High speed 3D printer manufacturer SPEE3D is working with Australia’s energy industries growth centre, NERA, to bring additive manufacturing to the oil and gas sector.
National Energy Resources Australia, SPEE3D, Charles Darwin University and Santos are working on a project to spread a technology already taking hold in other sectors.
SPEE3D printers are already proving their worth producing on-site, fast, high-volume parts for the defence forces, with printers deployed in the field with the army and at Royal Australian Navy bases.
Spee3D CEO Byron Kennedy said: “NERA project funding has enabled a small technology company like us to have a legitimate reason to approach large oil and gas operators.”
SPEE3D’s technology is helping to move industry business structures from a costly ‘ordering-warehousing’ model to a faster and more efficient ‘print-on-demand’ scenario.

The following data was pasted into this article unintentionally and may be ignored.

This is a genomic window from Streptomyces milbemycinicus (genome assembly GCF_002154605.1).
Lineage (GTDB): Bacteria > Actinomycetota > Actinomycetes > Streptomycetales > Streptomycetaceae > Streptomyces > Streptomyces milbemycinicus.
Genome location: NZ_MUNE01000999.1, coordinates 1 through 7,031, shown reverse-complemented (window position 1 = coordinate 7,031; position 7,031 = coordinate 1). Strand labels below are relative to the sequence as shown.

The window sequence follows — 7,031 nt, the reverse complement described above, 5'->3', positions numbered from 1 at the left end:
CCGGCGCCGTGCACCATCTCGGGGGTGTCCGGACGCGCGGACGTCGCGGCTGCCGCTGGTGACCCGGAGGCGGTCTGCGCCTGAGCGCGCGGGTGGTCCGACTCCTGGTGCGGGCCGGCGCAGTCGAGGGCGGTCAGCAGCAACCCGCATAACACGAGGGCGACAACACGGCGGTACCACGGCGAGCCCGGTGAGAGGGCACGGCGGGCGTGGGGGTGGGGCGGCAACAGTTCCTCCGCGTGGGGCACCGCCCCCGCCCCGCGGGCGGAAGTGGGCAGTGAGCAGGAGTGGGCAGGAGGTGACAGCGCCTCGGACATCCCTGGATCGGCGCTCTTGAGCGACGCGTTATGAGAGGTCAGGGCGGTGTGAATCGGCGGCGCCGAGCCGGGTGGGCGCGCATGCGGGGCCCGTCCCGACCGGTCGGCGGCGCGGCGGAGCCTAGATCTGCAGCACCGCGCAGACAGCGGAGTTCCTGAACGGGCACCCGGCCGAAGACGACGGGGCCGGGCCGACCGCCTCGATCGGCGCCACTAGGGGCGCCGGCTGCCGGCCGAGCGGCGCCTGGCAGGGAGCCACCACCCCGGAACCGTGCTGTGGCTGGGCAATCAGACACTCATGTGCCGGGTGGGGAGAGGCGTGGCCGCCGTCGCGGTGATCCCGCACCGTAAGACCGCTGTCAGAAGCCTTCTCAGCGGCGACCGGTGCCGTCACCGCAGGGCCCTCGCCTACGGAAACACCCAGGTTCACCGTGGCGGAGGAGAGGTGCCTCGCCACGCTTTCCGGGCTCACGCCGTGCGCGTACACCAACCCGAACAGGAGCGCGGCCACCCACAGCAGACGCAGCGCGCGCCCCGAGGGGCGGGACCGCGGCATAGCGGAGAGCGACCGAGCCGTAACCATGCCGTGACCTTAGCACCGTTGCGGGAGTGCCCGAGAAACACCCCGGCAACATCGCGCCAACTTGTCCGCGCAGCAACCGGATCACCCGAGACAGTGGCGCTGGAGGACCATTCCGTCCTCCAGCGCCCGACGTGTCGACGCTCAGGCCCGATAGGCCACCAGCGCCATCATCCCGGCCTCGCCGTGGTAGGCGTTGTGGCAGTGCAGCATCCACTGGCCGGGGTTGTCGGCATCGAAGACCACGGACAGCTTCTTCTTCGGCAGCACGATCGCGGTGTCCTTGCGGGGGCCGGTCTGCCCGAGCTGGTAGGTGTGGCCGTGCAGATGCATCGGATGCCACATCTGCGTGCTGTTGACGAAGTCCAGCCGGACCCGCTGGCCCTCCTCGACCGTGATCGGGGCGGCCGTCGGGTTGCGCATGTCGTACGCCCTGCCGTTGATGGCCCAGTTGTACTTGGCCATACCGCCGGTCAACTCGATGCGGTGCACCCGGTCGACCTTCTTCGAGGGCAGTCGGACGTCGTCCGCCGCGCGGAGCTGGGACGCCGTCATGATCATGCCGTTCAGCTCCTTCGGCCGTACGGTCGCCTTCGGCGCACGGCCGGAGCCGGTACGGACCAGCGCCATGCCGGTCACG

With many oil and gas installations in remote locations, the attractiveness of producing parts on site, on demand is great.
Potential benefits include the reduction in downtime, less cash tied up in working capital and a reduced warehousing footprint, increased productivity and the flexibility in design to production flow. The potential cash savings are significant.
Kennedy said the industry partner would pose problems, Spee3D would provide the technology and CDU the testing to develop a new industrial 3D printer.
Kennedy said: “The printer, once finalised and validated, becomes the newest product from SPEE3D, and will be used throughout Australia and exported all over the world as the first product able to generate parts on demand for remotely located, heavily industrial sites.
“It will be possible for any party to design parts anywhere in the world for immediate onsite fabrication at a remote industrial facility.”
Picture: SPEE3D/Byron Kennedy
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